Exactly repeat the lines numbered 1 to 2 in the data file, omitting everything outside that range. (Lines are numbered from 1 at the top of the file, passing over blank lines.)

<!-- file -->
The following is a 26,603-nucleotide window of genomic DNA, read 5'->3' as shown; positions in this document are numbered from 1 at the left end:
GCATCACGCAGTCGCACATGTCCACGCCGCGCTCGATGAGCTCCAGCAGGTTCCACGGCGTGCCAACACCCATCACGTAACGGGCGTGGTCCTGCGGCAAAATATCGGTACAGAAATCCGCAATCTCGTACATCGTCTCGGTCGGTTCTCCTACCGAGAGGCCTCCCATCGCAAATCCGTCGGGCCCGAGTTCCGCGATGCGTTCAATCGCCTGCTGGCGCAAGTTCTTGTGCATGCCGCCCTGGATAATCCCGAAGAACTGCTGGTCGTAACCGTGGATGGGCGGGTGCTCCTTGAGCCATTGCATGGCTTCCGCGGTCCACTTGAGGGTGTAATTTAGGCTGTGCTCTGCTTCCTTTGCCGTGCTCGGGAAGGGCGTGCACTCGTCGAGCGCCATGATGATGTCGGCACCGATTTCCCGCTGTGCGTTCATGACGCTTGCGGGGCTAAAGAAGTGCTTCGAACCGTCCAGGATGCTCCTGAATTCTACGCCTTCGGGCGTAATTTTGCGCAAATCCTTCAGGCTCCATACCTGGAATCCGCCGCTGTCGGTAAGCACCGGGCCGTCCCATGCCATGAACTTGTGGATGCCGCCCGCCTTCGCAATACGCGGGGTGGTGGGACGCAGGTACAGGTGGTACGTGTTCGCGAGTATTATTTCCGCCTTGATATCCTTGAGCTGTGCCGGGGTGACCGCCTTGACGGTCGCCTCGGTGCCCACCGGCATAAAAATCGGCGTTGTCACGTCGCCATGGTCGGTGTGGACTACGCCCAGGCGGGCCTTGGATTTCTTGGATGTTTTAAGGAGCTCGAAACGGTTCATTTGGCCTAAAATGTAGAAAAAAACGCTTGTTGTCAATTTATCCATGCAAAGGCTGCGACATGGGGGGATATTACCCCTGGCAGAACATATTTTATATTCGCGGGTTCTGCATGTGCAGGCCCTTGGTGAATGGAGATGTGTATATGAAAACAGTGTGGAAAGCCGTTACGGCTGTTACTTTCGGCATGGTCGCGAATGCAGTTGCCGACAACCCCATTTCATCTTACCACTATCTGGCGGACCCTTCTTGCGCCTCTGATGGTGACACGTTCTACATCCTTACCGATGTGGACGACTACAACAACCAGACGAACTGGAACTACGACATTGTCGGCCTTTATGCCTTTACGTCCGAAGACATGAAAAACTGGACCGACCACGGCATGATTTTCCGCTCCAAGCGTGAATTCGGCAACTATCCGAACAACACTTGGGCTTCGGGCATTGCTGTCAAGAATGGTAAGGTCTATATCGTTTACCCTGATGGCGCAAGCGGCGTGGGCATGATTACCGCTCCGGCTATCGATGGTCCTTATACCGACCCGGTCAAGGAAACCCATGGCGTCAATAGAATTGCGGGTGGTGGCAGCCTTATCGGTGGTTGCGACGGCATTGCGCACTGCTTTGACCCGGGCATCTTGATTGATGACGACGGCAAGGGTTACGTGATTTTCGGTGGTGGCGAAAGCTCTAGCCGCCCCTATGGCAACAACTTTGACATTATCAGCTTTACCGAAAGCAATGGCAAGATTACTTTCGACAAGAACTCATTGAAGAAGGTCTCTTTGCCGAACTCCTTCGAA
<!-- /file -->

The following is a 26,603-nucleotide window of genomic DNA, read 5'->3' as shown; positions in this document are numbered from 1 at the left end:
GCATCACGCAGTCGCACATGTCCACGCCGCGCTCGATGAGCTCCAGCAGGTTCCACGGCGTGCCAACACCCATCACGTAACGGGCGTGGTCCTGCGGCAAAATATCGGTACAGAAATCCGCAATCTCGTACATCGTCTCGGTCGGTTCTCCTACCGAGAGGCCTCCCATCGCAAATCCGTCGGGCCCGAGTTCCGCGATGCGTTCAATCGCCTGCTGGCGCAAGTTCTTGTGCATGCCGCCCTGGATAATCCCGAAGAACTGCTGGTCGTAACCGTGGATGGGCGGGTGCTCCTTGAGCCATTGCATGGCTTCCGCGGTCCACTTGAGGGTGTAATTTAGGCTGTGCTCTGCTTCCTTTGCCGTGCTCGGGAAGGGCGTGCACTCGTCGAGCGCCATGATGATGTCGGCACCGATTTCCCGCTGTGCGTTCATGACGCTTGCGGGGCTAAAGAAGTGCTTCGAACCGTCCAGGATGCTCCTGAATTCTACGCCTTCGGGCGTAATTTTGCGCAAATCCTTCAGGCTCCATACCTGGAATCCGCCGCTGTCGGTAAGCACCGGGCCGTCCCATGCCATGAACTTGTGGATGCCGCCCGCCTTCGCAATACGCGGGGTGGTGGGACGCAGGTACAGGTGGTACGTGTTCGCGAGTATTATTTCCGCCTTGATATCCTTGAGCTGTGCCGGGGTGACCGCCTTGACGGTCGCCTCGGTGCCCACCGGCATAAAAATCGGCGTTGTCACGTCGCCATGGTCGGTGTGGACTACGCCCAGGCGGGCCTTGGATTTCTTGGATGTTTTAAGGAGCTCGAAACGGTTCATTTGGCCTAAAATGTAGAAAAAAACGCTTGTTGTCAATTTATCCATGCAAAGGCTGCGACATGGGGGGATATTACCCCTGGCAGAACATATTTTATATTCGCGGGTTCTGCATGTGCAGGCCCTTGGTGAATGGAGATGTGTATATGAAAACAGTGTGGAAAGCCGTTACGGCTGTTACTTTCGGCATGGTCGCGAATGCAGTTGCCGACAACCCCATTTCATCTTACCACTATCTGGCGGACCCTTCTTGCGCCTCTGATGGTGACACGTTCTACATCCTTACCGATGTGGACGACTACAACAACCAGACGAACTGGAACTACGACATTGTCGGCCTTTATGCCTTTACGTCCGAAGACATGAAAAACTGGACCGACCACGGCATGATTTTCCGCTCCAAGCGTGAATTCGGCAACTATCCGAACAACACTTGGGCTTCGGGCATTGCTGTCAAGAATGGTAAGGTCTATATCGTTTACCCTGATGGCGCAAGCGGCGTGGGCATGATTACCGCTCCGGCTATCGATGGTCCTTATACCGACCCGGTCAAGGAAACCCATGGCGTCAATAGAATTGCGGGTGGTGGCAGCCTTATCGGTGGTTGCGACGGCATTGCGCACTGCTTTGACCCGGGCATCTTGATTGATGACGACGGCAAGGGTTACGTGATTTTCGGTGGTGGCGAAAGCTCTAGCCGCCCCTATGGCAACAACTTTGACATTATCAGCTTTACCGAAAGCAATGGCAAGATTACTTTCGACAAGAACTCATTGAAGAAGGTCTCTTTGCCGAACTCCTTCGAA